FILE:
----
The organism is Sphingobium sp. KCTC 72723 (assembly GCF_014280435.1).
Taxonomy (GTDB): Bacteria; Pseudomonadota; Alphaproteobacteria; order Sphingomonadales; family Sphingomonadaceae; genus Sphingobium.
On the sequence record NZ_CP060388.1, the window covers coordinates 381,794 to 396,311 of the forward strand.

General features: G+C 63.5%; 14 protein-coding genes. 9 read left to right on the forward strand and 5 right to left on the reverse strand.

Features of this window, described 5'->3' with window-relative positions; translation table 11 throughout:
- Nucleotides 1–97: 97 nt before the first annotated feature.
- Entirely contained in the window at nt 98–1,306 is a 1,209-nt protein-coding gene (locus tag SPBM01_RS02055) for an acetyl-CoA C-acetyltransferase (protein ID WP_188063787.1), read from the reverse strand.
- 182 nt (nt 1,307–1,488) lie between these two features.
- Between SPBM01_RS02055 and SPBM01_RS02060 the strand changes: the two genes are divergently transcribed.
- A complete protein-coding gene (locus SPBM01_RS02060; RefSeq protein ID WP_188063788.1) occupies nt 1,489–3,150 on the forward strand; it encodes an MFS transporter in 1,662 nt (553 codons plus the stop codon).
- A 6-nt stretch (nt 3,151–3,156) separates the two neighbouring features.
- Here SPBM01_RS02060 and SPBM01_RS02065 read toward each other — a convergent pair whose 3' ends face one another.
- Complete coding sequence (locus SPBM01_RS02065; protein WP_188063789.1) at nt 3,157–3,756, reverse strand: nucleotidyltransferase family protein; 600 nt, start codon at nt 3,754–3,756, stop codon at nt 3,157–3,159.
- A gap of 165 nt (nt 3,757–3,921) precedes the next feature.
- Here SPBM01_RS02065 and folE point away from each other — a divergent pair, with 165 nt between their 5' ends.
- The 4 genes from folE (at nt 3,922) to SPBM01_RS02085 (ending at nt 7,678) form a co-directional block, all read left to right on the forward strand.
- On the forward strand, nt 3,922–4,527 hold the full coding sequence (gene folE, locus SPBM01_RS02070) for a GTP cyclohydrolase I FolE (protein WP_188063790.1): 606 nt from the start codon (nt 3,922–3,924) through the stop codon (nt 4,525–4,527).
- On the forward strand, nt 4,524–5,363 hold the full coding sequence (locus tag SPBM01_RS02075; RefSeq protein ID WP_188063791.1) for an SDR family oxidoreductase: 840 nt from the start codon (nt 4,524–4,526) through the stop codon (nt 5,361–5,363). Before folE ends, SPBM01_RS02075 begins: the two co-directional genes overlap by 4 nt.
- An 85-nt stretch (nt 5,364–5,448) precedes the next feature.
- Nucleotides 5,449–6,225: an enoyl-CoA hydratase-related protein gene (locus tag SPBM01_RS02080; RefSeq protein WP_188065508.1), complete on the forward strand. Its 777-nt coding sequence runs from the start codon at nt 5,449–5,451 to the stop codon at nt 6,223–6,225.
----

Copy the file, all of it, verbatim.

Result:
The organism is Sphingobium sp. KCTC 72723 (assembly GCF_014280435.1).
Taxonomy (GTDB): Bacteria; Pseudomonadota; Alphaproteobacteria; order Sphingomonadales; family Sphingomonadaceae; genus Sphingobium.
On the sequence record NZ_CP060388.1, the window covers coordinates 381,794 to 396,311 of the forward strand.

General features: G+C 63.5%; 14 protein-coding genes. 9 read left to right on the forward strand and 5 right to left on the reverse strand.

Features of this window, described 5'->3' with window-relative positions; translation table 11 throughout:
- Nucleotides 1–97: 97 nt before the first annotated feature.
- Entirely contained in the window at nt 98–1,306 is a 1,209-nt protein-coding gene (locus tag SPBM01_RS02055) for an acetyl-CoA C-acetyltransferase (protein ID WP_188063787.1), read from the reverse strand.
- 182 nt (nt 1,307–1,488) lie between these two features.
- Between SPBM01_RS02055 and SPBM01_RS02060 the strand changes: the two genes are divergently transcribed.
- A complete protein-coding gene (locus SPBM01_RS02060; RefSeq protein ID WP_188063788.1) occupies nt 1,489–3,150 on the forward strand; it encodes an MFS transporter in 1,662 nt (553 codons plus the stop codon).
- A 6-nt stretch (nt 3,151–3,156) separates the two neighbouring features.
- Here SPBM01_RS02060 and SPBM01_RS02065 read toward each other — a convergent pair whose 3' ends face one another.
- Complete coding sequence (locus SPBM01_RS02065; protein WP_188063789.1) at nt 3,157–3,756, reverse strand: nucleotidyltransferase family protein; 600 nt, start codon at nt 3,754–3,756, stop codon at nt 3,157–3,159.
- A gap of 165 nt (nt 3,757–3,921) precedes the next feature.
- Here SPBM01_RS02065 and folE point away from each other — a divergent pair, with 165 nt between their 5' ends.
- The 4 genes from folE (at nt 3,922) to SPBM01_RS02085 (ending at nt 7,678) form a co-directional block, all read left to right on the forward strand.
- On the forward strand, nt 3,922–4,527 hold the full coding sequence (gene folE, locus SPBM01_RS02070) for a GTP cyclohydrolase I FolE (protein WP_188063790.1): 606 nt from the start codon (nt 3,922–3,924) through the stop codon (nt 4,525–4,527).
- On the forward strand, nt 4,524–5,363 hold the full coding sequence (locus tag SPBM01_RS02075; RefSeq protein ID WP_188063791.1) for an SDR family oxidoreductase: 840 nt from the start codon (nt 4,524–4,526) through the stop codon (nt 5,361–5,363). Before folE ends, SPBM01_RS02075 begins: the two co-directional genes overlap by 4 nt.
- An 85-nt stretch (nt 5,364–5,448) precedes the next feature.
- Nucleotides 5,449–6,225: an enoyl-CoA hydratase-related protein gene (locus tag SPBM01_RS02080; RefSeq protein WP_188065508.1), complete on the forward strand. Its 777-nt coding sequence runs from the start codon at nt 5,449–5,451 to the stop codon at nt 6,223–6,225.